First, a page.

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A People Numerous and Armed: Reflections on the Military Struggle for American Independence (Ann Arbor Paperbacks) Paperback – December 15, 1990


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Frequently Bought Together

A People Numerous and Armed: Reflections on the Military Struggle for American Independence (Ann Arbor Paperbacks) + The American Revolution: A History (Modern Library Chronicles) + Colonies to Nation, 1763-1789: A Documentary History of the American Revolution (Vol. 2)
Price for all three: $64.58

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Product Details

  • Series: Ann Arbor Paperbacks
  • Paperback: 376 pages
  • Publisher: University of Michigan Press; Revised edition (December 15, 1990)
  • Language: English
  • ISBN-10: 0472064312
  • ISBN-13: 978-0472064311
  • Product Dimensions: 7.9 x 5.5 x 0.8 inches
  • Shipping Weight: 13.8 ounces (View shipping rates and policies)
  • Average Customer Review: 4.4 out of 5 stars  See all reviews (8 customer reviews)
  • Amazon Best Sellers Rank: #658,318 in Books (See Top 100 in Books)

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Most Helpful Customer Reviews

11 of 14 people found the following review helpful By A Customer on March 1, 2001
Format: Paperback
This book is not meant for the casual reader. However, if you are a serious history buff and don't mind engaging a book intellectually this is a good book to spend some time with. I had the pleasure of having John Shy as a professor at the University of Michigan. I have nothing but positive feedback on his scholarly work. The somewhat narrow scope of the book's topic and the assumed background knowledge might deter a casual reader. History buff who wants to dig deeper into Revolutionary War issues? Then this book is a good one to pick up!
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10 of 14 people found the following review helpful By John Loader on November 12, 2000
Format: Paperback
This was a nice collection of intelligent and well written essays on the American Revolution. I chose this book based on a recommendation from my history teacher. It was a requirement to write a book review on it.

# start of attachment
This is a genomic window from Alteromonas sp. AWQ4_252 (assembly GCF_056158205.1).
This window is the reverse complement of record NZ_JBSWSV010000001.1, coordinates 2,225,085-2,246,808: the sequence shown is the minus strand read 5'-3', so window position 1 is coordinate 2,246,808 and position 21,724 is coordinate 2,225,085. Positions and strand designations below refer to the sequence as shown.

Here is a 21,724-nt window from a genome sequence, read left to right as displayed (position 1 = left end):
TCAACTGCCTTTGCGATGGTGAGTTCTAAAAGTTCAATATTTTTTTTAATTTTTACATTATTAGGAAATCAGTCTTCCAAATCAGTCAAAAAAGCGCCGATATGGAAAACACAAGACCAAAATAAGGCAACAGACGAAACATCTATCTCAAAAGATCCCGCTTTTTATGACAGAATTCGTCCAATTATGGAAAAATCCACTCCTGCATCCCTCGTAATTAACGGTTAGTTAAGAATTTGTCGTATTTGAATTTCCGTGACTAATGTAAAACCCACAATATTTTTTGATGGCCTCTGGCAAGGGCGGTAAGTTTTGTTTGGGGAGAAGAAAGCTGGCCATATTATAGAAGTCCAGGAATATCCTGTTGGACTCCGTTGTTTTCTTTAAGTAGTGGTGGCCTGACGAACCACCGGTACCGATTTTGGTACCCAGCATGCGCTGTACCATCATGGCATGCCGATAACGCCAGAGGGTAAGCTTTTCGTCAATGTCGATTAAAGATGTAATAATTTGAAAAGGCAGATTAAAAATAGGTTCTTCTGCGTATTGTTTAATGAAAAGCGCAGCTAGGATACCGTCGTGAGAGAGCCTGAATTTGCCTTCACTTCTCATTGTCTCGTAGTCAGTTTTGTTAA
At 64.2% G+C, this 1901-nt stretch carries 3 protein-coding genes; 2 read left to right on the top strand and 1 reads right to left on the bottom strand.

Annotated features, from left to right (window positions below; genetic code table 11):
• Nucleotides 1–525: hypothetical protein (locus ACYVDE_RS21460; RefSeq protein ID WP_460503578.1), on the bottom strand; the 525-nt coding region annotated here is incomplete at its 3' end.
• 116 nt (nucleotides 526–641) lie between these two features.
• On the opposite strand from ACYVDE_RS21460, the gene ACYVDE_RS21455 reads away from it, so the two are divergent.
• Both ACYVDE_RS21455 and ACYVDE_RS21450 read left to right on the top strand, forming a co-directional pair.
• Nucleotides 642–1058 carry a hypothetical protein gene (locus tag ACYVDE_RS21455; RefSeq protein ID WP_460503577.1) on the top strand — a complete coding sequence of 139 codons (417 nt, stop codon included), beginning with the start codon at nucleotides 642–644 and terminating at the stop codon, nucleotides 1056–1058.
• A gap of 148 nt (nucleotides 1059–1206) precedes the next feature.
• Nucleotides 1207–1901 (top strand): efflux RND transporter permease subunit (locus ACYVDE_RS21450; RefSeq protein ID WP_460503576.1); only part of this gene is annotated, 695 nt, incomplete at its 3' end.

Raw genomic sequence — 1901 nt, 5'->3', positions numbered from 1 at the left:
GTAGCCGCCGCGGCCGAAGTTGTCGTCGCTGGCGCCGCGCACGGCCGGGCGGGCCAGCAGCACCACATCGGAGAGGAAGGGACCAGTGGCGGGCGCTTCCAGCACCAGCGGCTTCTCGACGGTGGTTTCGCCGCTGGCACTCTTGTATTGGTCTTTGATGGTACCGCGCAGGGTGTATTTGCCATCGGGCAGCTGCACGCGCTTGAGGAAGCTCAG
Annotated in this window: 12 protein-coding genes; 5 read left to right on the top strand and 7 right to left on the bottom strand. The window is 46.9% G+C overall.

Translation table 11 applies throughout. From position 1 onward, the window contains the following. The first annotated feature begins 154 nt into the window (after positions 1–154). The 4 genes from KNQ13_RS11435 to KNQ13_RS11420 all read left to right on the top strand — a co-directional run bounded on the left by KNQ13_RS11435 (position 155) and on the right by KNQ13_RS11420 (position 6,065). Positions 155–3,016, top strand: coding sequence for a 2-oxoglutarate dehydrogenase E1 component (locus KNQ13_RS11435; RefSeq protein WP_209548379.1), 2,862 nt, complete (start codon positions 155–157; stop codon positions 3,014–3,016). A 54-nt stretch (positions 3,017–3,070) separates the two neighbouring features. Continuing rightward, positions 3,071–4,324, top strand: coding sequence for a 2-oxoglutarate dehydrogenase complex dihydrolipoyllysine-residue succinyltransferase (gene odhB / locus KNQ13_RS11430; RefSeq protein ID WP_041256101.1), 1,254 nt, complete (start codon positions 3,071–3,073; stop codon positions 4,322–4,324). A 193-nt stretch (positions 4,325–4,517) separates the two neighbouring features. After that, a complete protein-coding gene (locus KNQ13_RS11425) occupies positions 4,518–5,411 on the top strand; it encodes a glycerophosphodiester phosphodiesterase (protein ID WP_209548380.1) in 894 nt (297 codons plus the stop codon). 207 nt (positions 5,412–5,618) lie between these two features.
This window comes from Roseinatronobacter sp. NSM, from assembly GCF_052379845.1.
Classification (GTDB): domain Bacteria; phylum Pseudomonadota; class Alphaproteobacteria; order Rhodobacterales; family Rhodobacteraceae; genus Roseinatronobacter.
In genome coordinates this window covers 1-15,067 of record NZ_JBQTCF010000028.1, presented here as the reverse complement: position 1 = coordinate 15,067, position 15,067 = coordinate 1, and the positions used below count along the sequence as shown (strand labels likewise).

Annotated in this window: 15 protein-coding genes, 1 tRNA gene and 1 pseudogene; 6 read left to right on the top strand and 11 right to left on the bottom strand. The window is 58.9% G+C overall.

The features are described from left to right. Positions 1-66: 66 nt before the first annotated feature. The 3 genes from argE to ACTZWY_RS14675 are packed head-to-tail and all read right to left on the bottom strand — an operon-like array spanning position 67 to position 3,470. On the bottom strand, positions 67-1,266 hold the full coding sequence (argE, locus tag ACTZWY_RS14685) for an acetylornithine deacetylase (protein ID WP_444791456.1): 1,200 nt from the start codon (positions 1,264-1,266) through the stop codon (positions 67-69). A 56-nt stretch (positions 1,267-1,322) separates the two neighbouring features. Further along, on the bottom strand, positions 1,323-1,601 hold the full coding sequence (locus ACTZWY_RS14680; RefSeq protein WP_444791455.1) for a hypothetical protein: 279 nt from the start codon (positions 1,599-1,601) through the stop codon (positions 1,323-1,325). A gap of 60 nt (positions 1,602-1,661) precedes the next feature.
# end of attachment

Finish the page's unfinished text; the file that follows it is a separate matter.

This book contains a great amount of information on the American Revolution. The author seems to have done much pain-staking research to bring details to life. Unlike a traditional history book, this book focuses on specific aspects of the Revolution. It brings to light much of went on militaristically and socially on both sides of the ocean during that time. If you have ever wanted to know more about the American Revolution then what you learn in College or High School US History, this book is a must have. It is written on an academic level and requires a high degree of English comprehension.
Overall an enjoyable experience.
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1 of 1 people found the following review helpful By Al on February 19, 2013
Format: Paperback
A very good collection of essays that explore the socio-political impact of the American Revolution, as well as the problems both sides had in developing and reassessing a strategic vision. The most interesting essays included chapter 7 which explored the motivation of those men who served in the Continental army for the long haul, as well as how socio-economic background may have played a role. Chapter 9 (and part of chapter 8) provided a fascinating look at the development of British strategy in the South, how the strategy shifted, and the results of that strategy. I thought chapter 10 was the strongest essay in the book. This essay sought a definition of the war; was it a civil war, an insurgency, a conventional war? It also explored British and American understanding of the issues that supposedly lay at the root of the war. Another fascinating aspect was the impact of membership in the militia and how the militia functioned as a part of the mechanism which generated support for the war; perhaps not enthusiastic support, but lukewarm acceptance was better than active resistance.

Overall, this is a tremendously informative look at the American Revolution that remains very relavent today.
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1 of 2 people found the following review helpful By twiceempty on February 8, 2012
Format: Paperback
it's amazing that a humble book of essays could still be in print after all the time. but shy's book is really that good -- the essays, most of which are more about the combatants than the actual chronology or methods of war, are original, thoughtful, and provocative.

in particular, the tenth essay -- 'the military conflict considered as a revolutionary war' -- is a classic that still needs to be read by all scholars of the revolutionary period.
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